Battering the battery option

Battering the battery option

by Paul Spare
article from Monday 2, July, 2018

RENEWABLE POWER, particularly wind turbines, offer a very unreliable and unpredictable means of generating electricity.  Their output can vary over a range of 100 over two days ie from 5000 MW down to 50 MW.  The idea has been proposed to use large battery systems to store the surplus from days of high output and release it on the calm days.  A thorough study of this technology reveals unimaginable costs and challenges.

Firstly, whatever the cost of this technology, it has to beaddedto the cost of renewables –  in contrast to coal, gas-fired and nuclear plants that can operate all year round without such backup. It is a parasitic cost.  The costs of batteries have fallen by 50 per cent, in recent years, but  the Li-Ion assemblies of Tesla cars are still in the range £5,000 to £10,000.   

Time magazine published an article showing the largest 90kWh battery in a Tesla, as one example, can store enough electricity to power the average American home for more than three days…that could be one week with the UK’s lower consumption.  That is a valid period of time over which wind power output is very low for several times per year.  Grid storage would demand much larger batteries than in the Tesla, but indicates the unit costs to supply just one household.   Considering that there are some ten million households, even allowing for mass production reducing the cost of batteries, tens of billions of pounds of investment would be required.  

Most people are more familiar with the rechargeable batteries in the mobile phones. These may be rated at 3000 or 5000mAh.  To store the thousand, million kWh of electricity generated in the UK on a cold day would require each of us to have one thousand phone batteries.

As another indication of the costs, researchers at Warwick and Birmingham universities and Cenex, have concluded that using lithium-ion batteries for energy storage residential solar systems in the UK would cost about £400 per annum per installation.

Battery lifetime is also a very serious concern and will be familiar to most owners of laptop computers, smart phones or other portable gadgets. Gas-fired power stations may have a life of thirty years at close to full output.  Many nuclear plants are reaching fifty years before retirement. Rechargeable batteries in contrast often struggle to achieve five years and degrade within months loosing storage capacity progressively.  Not only would there be an enormous investment in a new technology, but there would have to be a programme of continuous replacement to maintain the storage performance.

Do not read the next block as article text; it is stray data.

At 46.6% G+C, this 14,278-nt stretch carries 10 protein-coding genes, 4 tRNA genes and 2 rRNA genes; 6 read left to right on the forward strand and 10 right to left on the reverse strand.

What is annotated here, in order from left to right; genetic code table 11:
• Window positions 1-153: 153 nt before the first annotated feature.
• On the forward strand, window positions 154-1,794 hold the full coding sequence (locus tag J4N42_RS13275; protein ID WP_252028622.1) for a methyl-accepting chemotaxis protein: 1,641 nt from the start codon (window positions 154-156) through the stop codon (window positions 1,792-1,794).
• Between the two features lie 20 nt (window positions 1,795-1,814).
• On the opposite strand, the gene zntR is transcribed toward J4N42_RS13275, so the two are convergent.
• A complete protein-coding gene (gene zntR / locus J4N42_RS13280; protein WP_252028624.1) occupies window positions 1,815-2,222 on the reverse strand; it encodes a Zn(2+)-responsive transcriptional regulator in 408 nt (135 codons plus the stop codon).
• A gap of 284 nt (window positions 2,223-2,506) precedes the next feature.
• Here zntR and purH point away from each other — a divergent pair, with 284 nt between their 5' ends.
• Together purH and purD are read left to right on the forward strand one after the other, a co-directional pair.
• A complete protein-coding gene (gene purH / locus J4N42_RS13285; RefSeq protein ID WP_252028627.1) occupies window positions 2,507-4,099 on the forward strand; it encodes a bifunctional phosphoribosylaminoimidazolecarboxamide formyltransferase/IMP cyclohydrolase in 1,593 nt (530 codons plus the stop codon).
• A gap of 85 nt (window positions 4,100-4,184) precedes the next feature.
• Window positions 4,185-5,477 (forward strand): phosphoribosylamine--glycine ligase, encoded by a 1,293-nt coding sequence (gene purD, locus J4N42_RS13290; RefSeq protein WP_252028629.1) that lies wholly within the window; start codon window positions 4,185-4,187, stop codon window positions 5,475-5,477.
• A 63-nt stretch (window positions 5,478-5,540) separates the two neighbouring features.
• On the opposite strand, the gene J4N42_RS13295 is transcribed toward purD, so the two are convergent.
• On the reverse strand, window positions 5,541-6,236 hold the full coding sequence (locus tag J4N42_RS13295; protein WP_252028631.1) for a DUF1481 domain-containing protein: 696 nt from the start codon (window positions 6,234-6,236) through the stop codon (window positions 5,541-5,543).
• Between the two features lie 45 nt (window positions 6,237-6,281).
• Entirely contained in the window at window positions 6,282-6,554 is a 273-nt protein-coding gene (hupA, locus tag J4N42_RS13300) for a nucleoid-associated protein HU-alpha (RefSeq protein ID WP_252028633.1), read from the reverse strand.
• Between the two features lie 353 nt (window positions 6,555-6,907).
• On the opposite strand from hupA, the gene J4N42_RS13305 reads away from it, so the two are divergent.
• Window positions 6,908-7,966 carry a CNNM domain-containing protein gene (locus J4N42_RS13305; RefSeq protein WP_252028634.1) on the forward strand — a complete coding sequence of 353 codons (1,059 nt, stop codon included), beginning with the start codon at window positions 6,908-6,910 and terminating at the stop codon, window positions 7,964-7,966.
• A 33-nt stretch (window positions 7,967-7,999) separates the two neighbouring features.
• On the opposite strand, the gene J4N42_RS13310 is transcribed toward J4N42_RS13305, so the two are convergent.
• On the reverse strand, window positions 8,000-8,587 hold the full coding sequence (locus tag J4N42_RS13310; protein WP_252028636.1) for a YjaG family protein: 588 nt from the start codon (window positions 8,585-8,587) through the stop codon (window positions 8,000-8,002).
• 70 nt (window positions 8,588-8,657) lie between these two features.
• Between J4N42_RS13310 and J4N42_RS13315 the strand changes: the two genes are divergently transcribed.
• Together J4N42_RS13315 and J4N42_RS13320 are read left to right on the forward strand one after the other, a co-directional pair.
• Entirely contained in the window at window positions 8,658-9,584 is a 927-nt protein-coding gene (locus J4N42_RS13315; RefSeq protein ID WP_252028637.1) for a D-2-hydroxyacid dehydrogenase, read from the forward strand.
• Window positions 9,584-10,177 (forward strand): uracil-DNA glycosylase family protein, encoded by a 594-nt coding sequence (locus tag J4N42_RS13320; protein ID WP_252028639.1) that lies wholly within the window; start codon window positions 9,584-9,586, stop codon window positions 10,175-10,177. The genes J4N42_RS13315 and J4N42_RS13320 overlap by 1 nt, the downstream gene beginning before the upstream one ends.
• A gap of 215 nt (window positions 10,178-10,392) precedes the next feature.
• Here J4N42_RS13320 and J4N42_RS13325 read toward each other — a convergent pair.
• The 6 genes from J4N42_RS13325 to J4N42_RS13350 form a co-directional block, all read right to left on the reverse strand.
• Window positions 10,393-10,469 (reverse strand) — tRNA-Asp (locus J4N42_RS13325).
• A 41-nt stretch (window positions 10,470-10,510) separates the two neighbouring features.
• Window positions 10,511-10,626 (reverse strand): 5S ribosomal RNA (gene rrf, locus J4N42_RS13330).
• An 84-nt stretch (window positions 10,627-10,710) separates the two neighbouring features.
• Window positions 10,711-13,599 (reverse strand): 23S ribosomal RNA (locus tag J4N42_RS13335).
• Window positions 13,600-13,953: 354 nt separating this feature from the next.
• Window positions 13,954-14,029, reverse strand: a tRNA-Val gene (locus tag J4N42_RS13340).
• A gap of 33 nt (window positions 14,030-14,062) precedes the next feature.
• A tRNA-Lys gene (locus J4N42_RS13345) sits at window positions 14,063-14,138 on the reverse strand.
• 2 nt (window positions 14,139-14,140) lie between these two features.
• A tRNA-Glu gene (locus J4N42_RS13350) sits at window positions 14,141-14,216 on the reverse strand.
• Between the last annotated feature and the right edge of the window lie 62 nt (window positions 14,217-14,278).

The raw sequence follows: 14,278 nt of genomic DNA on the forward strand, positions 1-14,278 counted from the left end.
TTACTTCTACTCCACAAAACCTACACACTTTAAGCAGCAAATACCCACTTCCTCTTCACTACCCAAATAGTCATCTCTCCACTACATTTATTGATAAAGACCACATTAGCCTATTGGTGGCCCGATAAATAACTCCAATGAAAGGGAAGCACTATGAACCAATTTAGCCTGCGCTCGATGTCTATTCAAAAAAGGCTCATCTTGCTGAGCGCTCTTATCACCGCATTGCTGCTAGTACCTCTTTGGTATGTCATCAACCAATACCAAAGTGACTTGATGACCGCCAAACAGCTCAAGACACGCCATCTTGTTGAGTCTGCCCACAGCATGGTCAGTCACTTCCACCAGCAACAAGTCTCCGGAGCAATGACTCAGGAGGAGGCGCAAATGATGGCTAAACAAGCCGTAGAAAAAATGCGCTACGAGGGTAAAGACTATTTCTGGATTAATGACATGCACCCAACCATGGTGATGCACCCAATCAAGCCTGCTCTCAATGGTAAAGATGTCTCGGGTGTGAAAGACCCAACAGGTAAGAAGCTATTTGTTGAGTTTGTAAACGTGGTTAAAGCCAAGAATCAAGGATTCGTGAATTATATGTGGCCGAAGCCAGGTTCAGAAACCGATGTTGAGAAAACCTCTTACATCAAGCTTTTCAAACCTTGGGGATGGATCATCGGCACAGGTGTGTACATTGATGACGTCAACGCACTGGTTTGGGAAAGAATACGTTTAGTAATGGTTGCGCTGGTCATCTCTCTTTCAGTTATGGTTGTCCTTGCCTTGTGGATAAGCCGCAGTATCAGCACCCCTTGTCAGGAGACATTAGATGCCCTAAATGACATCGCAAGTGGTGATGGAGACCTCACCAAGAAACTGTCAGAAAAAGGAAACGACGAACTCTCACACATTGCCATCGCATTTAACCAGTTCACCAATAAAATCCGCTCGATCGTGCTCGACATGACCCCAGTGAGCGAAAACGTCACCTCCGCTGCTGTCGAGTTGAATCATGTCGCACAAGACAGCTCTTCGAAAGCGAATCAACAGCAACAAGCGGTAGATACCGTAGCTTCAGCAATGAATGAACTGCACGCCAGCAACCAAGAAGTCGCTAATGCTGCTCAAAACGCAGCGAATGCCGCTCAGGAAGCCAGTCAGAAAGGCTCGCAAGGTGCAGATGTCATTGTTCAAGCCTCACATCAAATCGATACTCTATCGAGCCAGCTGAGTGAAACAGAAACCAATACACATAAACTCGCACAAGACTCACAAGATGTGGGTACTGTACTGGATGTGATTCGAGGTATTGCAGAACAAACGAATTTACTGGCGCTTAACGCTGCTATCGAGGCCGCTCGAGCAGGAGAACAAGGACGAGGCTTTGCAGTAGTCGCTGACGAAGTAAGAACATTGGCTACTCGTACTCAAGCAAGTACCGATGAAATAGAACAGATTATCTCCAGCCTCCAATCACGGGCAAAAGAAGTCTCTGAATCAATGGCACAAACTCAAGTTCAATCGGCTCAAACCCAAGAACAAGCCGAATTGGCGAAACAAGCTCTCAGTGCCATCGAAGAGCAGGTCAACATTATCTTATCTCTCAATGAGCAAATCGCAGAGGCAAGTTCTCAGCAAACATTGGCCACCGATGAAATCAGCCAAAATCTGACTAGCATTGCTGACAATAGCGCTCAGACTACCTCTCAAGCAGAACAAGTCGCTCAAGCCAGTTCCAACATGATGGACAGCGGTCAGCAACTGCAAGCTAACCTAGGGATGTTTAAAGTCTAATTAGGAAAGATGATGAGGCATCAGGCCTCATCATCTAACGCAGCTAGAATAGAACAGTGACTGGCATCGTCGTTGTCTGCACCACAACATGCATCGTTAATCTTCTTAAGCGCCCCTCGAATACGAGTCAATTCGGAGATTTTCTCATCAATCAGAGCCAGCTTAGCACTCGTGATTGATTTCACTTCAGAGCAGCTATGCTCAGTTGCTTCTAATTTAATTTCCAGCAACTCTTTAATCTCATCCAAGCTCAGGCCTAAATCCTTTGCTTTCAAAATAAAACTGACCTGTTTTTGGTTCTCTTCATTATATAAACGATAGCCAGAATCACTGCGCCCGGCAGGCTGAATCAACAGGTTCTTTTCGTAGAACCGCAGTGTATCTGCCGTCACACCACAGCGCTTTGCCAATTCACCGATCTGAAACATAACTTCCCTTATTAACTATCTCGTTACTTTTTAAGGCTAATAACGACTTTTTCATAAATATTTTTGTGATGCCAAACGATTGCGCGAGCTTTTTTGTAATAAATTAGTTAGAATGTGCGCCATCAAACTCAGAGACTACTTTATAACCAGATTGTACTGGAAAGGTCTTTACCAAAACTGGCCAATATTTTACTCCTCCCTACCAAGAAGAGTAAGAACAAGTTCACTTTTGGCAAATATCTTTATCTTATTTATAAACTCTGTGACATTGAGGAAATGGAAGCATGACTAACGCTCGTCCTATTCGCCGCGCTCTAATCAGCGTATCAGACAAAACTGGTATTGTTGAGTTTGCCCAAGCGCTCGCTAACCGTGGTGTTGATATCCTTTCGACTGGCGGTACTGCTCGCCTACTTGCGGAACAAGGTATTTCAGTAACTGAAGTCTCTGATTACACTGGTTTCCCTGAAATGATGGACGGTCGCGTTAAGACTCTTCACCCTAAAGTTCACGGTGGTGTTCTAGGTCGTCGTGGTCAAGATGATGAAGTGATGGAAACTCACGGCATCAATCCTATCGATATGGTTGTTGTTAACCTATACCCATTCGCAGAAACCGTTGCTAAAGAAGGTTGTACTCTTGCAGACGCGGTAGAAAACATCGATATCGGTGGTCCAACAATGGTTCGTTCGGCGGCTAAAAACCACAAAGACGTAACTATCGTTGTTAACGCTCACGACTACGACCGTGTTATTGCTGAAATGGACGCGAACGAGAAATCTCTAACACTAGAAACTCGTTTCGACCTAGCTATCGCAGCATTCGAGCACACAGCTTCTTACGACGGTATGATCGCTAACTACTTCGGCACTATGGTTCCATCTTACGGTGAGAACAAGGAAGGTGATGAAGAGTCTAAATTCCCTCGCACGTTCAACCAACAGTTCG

It is also necessary to look at the generation implications. When conditions are most favourable, wind power produces only about 6,000MW – 10 per cent of peak electrical demand (60 GW) so it would be necessary to multiply the ten thousand turbines by ten to meet the peak.  Of course, since we would be attempting to meet the peak demand, but also produce a surplus for storage, the factor of ten would have to increase to more than twenty to be able to obtain surplus power for a low-wind week in the coldest time of the year.  Even this is probably too low because the high-wind speed, low pressure weather systems tend to be localised.  There could be gales in Scotland but low wind speeds in the south, necessitating even more turbines.

The demand for the raw materials would increase enormously and be in addition to the demand for batteries for the increasing fleet of electric vehicles, since all the other countries that did not have low carbon hydro-electric or nuclear plants would want to follow the same route.  

There will also be complex technical and engineering issues with the siting of the battery storage facilities.   They would need to be located close to the points of power generation to reduce the power losses between the wind parks and the batteries. This would point to them being located in the uplands or close to the coasts where industrial developments would be very obtrusive.  Unfortunately the concentration of turbines is very different from the areas of high demand. The power is needed in the Midlands and South East of England. Very complex control systems would be needed to feed the power into the transmission and distribution systems so as not to overload the local circuits. stabilising the whole grid system could be impossible with so much DC power coupled to all the wind turbine induction generators.

Finally, there are the environmental considerations.  These batteries are complex mixtures of toxic chemicals and use rare earth metals that are found in few locations and small quantities.  The recovery and extraction of the metals will be undertaken in countries with lower standards than are applied in Europe and the USA.  Since battery lives are short compared with other power plant equipment, recycling and disposal will have to be undertaken on a massive scale requiring elaborate and costly precautions.

Brian RL Catt  CEng, CPhys, MBA, MCIM and Paul Spare CEng FEI FIMechE

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